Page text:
4 tax forms retirees need to gather and examine closely before filing this year

Before you file your taxes, you first need to gather all the information you need to to prepare your return.

What sort of information? Well, it’s mostly a bunch of forms that your bank, brokerage firm, mutual fund firm, retirement plan, insurer and the like send you, typically, in January and February each year. Here’s what you need to know about some of the more important forms:

Form 1099-R

Did you get a distribution of $10 or more from your retirement, pension or annuity accounts in 2021? If so, the custodian or provider will issue you something called a Form 1099-R, according to Philip Herzberg, a lead financial advisor with Team Hewins, a wealth management firm with offices in Northern California and South Florida.

Among other things, that form includes the type of distribution you received, the taxable amount of the distribution, and how much you’ve already paid in taxes on the distribution. Of note, you don’t have to pay taxes on rollovers and loans.

Qualified charitable distributions (QCDs) from a non-inherited IRA to a qualified charity will also be included on Form 1099-R as a normal taxable distribution. But even though QCDs are reported on your tax return, they will be excluded from your taxable income, notes Herzberg. “Be sure you notify your qualified tax preparer of the details of any QCDs from your account,” he says.

Read 2022 Instructions for Forms 1099-R and 5498 to learn more about Form 1099-R.

Form 5498

You should expect to receive Form 5498, which is an informational return sent by your IRA account custodian to the IRS, only if you made contributions or rolled funds into a traditional, Roth, SEP, or SIMPLE IRA in the preceding tax year, says Herzberg. “Although Form 5498 contains important information that you should review carefully for accuracy, you do not need to file the form with your taxes or do anything with it,” he adds.

Of note, this form can’t be generated until after April 18, since you have until the upcoming April 18 tax filing deadline to finalize new contributions to your traditional or Roth IRA, according to Herzberg. “Similarly, if you did a Roth conversion in 2021 and moved funds from your traditional to your Roth IRA, you will be receiving a separate Form 5498 after April 18 reporting this transaction,” he says.

Note too that Form 5498 reports total contributions to your SIMPLE IRA account, whether funded with employee or employer contributions, says Herzberg.

Form 1099

Form 1099 reports income, dividends, and gains and losses into many separate categories. You can expect to receive your initial Form 1099 around mid-February, but you might also receive a late or a corrected 1099 after that when companies and funds reclassify income.

“It is not convenient but often unavoidable,” says Herzberg. “As companies close their books after 2021 year-end, income and gains can get shifted from one category or quarter to another, altering your Form 1099 totals.”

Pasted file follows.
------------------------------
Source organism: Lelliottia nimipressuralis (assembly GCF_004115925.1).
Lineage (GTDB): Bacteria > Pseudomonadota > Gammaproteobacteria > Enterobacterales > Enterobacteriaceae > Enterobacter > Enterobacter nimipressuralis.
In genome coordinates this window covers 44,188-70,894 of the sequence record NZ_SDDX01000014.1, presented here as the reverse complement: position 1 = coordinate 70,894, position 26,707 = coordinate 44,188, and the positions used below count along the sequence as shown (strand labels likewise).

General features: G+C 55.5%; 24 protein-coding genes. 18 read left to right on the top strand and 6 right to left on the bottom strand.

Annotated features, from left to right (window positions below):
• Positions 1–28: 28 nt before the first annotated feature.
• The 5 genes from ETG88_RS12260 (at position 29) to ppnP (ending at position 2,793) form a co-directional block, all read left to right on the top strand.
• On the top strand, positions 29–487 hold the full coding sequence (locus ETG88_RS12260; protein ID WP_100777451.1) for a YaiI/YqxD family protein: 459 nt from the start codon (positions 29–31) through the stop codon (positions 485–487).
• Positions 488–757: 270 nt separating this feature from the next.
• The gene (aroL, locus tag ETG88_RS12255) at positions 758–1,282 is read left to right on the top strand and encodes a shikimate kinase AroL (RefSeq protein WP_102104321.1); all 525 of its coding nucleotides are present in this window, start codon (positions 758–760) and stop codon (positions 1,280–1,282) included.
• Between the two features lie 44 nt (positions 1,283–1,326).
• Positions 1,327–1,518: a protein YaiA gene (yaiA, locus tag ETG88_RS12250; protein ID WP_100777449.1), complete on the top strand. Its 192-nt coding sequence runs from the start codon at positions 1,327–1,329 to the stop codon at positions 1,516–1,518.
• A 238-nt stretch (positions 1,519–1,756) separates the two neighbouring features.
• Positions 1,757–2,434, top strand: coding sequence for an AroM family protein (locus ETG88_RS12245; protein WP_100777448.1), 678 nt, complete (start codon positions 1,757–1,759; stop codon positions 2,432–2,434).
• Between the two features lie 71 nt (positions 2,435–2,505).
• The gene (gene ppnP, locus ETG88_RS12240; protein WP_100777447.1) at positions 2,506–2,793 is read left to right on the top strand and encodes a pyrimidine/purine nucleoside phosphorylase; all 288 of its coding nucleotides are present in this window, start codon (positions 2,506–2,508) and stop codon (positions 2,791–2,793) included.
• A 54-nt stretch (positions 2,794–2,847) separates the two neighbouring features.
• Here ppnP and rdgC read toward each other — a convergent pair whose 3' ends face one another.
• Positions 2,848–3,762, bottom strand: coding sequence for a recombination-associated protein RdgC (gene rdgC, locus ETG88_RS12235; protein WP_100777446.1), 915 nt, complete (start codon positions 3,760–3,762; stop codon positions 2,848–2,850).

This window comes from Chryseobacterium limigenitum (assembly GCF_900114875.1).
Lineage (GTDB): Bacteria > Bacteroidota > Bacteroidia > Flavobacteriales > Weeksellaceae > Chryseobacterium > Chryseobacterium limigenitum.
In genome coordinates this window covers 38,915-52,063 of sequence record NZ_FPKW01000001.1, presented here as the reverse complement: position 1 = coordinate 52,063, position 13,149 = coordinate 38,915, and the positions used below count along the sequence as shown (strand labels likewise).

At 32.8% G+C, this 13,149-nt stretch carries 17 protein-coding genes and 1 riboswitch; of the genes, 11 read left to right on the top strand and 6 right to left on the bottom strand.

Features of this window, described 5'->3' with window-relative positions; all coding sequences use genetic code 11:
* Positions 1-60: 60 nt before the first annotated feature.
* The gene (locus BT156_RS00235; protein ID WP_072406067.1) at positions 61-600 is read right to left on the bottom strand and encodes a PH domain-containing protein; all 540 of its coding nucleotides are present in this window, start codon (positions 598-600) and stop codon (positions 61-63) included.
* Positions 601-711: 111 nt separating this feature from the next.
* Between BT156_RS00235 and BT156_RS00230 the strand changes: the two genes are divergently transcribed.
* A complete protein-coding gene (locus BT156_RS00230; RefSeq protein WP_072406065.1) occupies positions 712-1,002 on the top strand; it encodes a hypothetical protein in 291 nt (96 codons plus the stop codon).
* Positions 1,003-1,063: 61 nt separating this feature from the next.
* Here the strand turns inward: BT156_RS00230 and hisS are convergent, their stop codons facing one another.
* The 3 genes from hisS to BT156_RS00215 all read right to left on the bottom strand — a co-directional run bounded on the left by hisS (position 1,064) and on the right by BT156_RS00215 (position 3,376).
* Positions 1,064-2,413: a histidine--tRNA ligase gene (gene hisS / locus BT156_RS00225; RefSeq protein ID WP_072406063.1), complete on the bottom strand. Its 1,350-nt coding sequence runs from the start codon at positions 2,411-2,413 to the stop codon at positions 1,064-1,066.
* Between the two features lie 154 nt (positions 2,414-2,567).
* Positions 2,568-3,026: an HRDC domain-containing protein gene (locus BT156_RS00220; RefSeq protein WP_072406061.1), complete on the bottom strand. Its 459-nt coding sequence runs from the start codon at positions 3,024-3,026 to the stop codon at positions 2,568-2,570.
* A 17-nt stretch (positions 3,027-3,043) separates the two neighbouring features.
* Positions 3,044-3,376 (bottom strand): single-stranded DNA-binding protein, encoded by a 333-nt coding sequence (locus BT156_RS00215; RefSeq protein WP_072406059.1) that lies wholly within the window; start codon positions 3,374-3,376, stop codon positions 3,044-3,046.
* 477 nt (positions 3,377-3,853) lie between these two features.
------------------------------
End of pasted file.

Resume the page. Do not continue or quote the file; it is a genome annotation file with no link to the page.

If you own securities that tend to generate corrected 1099s, Herzberg recommends seeking the guidance of your qualified tax professional about whether you should hold off on your final return until closer to the filing deadline.

Form W-4: Employee’s Withholding Certificate

No custodian is going to send you Form W-4. But the beginning of the year, especially when filing your taxes, is a pivotal opportunity to review your current year’s federal income tax withholdings, according to Herzberg. “Workers can adjust how much employers withhold from each paycheck for federal and state taxes by completing an updated Form W-4,” he says.

Some of the common reasons to adjust tax withholding may include family changes, such as marriage, divorce, or having children, says Herzberg. “Starting a side business or second job may lead to higher tax levies. You may consider increasing the withholding at your primary workplace to cover the projected difference in taxes.”

Similarly, retirees receiving income from Social Security, pension, or retirement accounts may need to think about increasing withholding amounts or quarterly estimated payments to avert an unexpected tax bill, he says.

Visit Form W-4 (PDF) for the current version of the form.

Robert Powell, CFP, is the editor of The Street’s Retirement Daily and contributes regularly to USA TODAY. Have questions about money? Email Bob at rpowell@allthingsretirement.com

The views and opinions expressed in this column are the author’s and do not necessarily reflect those of USA TODAY.

This article originally appeared on USA TODAY: Retired? Make sure you have these 4 forms before you file your taxes.